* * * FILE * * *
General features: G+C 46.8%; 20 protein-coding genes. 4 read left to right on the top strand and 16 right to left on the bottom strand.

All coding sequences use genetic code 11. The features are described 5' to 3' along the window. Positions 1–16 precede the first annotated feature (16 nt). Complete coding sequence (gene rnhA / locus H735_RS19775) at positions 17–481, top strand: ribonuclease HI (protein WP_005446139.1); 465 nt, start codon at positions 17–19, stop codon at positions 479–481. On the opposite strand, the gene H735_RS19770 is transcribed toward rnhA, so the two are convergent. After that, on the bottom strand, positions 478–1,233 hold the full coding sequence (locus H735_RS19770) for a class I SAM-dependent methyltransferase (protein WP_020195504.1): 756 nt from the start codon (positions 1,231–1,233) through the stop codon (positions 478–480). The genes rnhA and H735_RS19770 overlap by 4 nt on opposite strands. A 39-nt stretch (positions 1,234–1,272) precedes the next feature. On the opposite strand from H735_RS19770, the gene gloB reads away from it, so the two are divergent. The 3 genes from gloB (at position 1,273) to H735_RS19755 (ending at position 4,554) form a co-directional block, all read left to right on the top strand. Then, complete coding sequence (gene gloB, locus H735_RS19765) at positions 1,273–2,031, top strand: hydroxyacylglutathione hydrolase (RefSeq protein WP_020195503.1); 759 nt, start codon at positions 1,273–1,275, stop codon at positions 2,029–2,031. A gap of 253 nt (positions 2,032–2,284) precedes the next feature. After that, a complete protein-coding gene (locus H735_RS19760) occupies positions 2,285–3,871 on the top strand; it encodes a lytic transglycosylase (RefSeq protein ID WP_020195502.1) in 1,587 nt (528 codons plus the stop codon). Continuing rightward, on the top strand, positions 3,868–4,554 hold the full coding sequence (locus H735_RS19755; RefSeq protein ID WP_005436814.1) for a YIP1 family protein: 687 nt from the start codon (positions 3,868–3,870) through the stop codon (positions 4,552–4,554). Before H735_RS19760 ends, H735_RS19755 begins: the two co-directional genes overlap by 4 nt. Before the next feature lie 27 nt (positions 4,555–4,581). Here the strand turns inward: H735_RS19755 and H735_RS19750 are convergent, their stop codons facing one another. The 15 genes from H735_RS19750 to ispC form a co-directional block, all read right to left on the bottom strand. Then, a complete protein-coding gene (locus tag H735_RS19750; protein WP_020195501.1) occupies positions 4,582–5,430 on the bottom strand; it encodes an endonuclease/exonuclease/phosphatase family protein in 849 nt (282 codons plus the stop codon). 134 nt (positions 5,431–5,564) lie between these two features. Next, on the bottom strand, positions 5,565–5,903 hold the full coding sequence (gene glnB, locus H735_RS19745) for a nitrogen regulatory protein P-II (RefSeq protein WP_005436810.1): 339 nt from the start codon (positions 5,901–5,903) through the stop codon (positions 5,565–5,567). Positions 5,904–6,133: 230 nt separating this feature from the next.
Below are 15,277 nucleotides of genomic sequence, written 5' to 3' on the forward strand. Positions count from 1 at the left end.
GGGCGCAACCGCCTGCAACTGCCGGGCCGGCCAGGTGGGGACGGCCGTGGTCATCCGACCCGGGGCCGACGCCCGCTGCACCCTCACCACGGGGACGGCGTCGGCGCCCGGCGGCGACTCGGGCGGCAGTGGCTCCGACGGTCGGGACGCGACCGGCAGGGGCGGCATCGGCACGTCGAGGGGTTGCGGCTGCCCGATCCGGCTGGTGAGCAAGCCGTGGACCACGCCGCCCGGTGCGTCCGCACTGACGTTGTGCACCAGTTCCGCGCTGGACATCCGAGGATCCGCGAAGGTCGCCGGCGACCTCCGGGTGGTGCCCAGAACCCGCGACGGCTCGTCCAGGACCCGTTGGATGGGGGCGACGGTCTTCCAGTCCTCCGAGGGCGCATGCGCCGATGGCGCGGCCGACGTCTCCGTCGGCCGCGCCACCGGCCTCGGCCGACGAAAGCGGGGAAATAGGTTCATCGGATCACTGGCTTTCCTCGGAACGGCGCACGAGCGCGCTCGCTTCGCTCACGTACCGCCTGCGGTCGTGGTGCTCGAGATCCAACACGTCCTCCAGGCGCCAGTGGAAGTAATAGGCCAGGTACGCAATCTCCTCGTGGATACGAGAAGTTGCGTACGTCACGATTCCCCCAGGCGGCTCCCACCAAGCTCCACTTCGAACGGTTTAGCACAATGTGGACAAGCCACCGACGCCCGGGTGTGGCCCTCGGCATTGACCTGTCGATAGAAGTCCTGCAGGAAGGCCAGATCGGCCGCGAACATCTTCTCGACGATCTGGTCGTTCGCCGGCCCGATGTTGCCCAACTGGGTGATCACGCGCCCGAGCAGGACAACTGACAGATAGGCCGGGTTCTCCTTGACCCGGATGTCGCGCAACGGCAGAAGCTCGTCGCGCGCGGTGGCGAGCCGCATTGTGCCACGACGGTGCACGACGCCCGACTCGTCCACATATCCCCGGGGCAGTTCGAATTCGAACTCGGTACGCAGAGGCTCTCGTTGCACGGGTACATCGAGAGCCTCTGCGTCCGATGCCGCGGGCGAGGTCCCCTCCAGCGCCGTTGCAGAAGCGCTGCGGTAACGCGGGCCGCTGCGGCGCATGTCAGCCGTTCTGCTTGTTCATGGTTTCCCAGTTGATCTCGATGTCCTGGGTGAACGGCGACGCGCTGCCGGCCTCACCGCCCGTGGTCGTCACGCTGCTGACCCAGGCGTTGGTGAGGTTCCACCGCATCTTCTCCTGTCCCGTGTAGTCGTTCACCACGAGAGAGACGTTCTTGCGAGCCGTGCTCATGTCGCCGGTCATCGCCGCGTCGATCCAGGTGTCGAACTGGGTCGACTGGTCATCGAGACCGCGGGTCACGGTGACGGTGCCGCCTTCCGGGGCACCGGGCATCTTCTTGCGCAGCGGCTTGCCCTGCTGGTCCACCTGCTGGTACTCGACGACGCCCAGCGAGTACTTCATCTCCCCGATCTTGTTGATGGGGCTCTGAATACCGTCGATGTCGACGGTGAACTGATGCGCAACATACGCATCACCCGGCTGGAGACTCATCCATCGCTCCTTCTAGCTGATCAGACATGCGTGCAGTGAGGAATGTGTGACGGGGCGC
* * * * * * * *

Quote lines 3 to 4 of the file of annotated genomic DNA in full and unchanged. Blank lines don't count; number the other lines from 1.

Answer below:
Below are 15,277 nucleotides of genomic sequence, written 5' to 3' on the forward strand. Positions count from 1 at the left end.
GGGCGCAACCGCCTGCAACTGCCGGGCCGGCCAGGTGGGGACGGCCGTGGTCATCCGACCCGGGGCCGACGCCCGCTGCACCCTCACCACGGGGACGGCGTCGGCGCCCGGCGGCGACTCGGGCGGCAGTGGCTCCGACGGTCGGGACGCGACCGGCAGGGGCGGCATCGGCACGTCGAGGGGTTGCGGCTGCCCGATCCGGCTGGTGAGCAAGCCGTGGACCACGCCGCCCGGTGCGTCCGCACTGACGTTGTGCACCAGTTCCGCGCTGGACATCCGAGGATCCGCGAAGGTCGCCGGCGACCTCCGGGTGGTGCCCAGAACCCGCGACGGCTCGTCCAGGACCCGTTGGATGGGGGCGACGGTCTTCCAGTCCTCCGAGGGCGCATGCGCCGATGGCGCGGCCGACGTCTCCGTCGGCCGCGCCACCGGCCTCGGCCGACGAAAGCGGGGAAATAGGTTCATCGGATCACTGGCTTTCCTCGGAACGGCGCACGAGCGCGCTCGCTTCGCTCACGTACCGCCTGCGGTCGTGGTGCTCGAGATCCAACACGTCCTCCAGGCGCCAGTGGAAGTAATAGGCCAGGTACGCAATCTCCTCGTGGATACGAGAAGTTGCGTACGTCACGATTCCCCCAGGCGGCTCCCACCAAGCTCCACTTCGAACGGTTTAGCACAATGTGGACAAGCCACCGACGCCCGGGTGTGGCCCTCGGCATTGACCTGTCGATAGAAGTCCTGCAGGAAGGCCAGATCGGCCGCGAACATCTTCTCGACGATCTGGTCGTTCGCCGGCCCGATGTTGCCCAACTGGGTGATCACGCGCCCGAGCAGGACAACTGACAGATAGGCCGGGTTCTCCTTGACCCGGATGTCGCGCAACGGCAGAAGCTCGTCGCGCGCGGTGGCGAGCCGCATTGTGCCACGACGGTGCACGACGCCCGACTCGTCCACATATCCCCGGGGCAGTTCGAATTCGAACTCGGTACGCAGAGGCTCTCGTTGCACGGGTACATCGAGAGCCTCTGCGTCCGATGCCGCGGGCGAGGTCCCCTCCAGCGCCGTTGCAGAAGCGCTGCGGTAACGCGGGCCGCTGCGGCGCATGTCAGCCGTTCTGCTTGTTCATGGTTTCCCAGTTGATCTCGATGTCCTGGGTGAACGGCGACGCGCTGCCGGCCTCACCGCCCGTGGTCGTCACGCTGCTGACCCAGGCGTTGGTGAGGTTCCACCGCATCTTCTCCTGTCCCGTGTAGTCGTTCACCACGAGAGAGACGTTCTTGCGAGCCGTGCTCATGTCGCCGGTCATCGCCGCGTCGATCCAGGTGTCGAACTGGGTCGACTGGTCATCGAGACCGCGGGTCACGGTGACGGTGCCGCCTTCCGGGGCACCGGGCATCTTCTTGCGCAGCGGCTTGCCCTGCTGGTCCACCTGCTGGTACTCGACGACGCCCAGCGAGTACTTCATCTCCCCGATCTTGTTGATGGGGCTCTGAATACCGTCGATGTCGACGGTGAACTGATGCGCAACATACGCATCACCCGGCTGGAGACTCATCCATCGCTCCTTCTAGCTGATCAGACATGCGTGCAGTGAGGAATGTGTGACGGGGCGC